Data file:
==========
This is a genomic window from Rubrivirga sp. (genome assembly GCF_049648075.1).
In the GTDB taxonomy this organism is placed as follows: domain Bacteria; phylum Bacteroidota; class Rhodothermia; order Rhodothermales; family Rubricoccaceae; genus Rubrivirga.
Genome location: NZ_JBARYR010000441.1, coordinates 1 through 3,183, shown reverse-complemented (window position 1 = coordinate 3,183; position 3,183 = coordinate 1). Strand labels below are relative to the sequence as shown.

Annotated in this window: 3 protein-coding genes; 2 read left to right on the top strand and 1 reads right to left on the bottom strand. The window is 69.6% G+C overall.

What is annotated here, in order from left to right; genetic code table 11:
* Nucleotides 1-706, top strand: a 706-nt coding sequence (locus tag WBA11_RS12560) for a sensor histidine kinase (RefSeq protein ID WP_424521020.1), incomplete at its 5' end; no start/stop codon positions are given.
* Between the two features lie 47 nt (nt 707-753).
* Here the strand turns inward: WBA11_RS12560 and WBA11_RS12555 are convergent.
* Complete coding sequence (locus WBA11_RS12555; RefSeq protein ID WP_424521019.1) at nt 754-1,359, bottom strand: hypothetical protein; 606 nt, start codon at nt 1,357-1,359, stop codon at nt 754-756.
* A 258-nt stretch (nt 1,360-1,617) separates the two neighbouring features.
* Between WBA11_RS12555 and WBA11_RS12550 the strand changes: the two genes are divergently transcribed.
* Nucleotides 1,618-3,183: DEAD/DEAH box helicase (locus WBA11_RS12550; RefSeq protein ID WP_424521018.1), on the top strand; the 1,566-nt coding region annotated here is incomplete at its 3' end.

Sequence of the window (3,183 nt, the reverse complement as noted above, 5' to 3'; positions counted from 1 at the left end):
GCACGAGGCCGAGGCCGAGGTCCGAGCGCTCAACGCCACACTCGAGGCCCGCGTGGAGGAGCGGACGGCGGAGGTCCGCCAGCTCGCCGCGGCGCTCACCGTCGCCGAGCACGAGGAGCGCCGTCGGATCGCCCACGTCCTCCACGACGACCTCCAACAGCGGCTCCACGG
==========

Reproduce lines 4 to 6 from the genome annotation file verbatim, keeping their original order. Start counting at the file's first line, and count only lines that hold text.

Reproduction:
Annotated in this window: 3 protein-coding genes; 2 read left to right on the top strand and 1 reads right to left on the bottom strand. The window is 69.6% G+C overall.

What is annotated here, in order from left to right; genetic code table 11:
* Nucleotides 1-706, top strand: a 706-nt coding sequence (locus tag WBA11_RS12560) for a sensor histidine kinase (RefSeq protein ID WP_424521020.1), incomplete at its 5' end; no start/stop codon positions are given.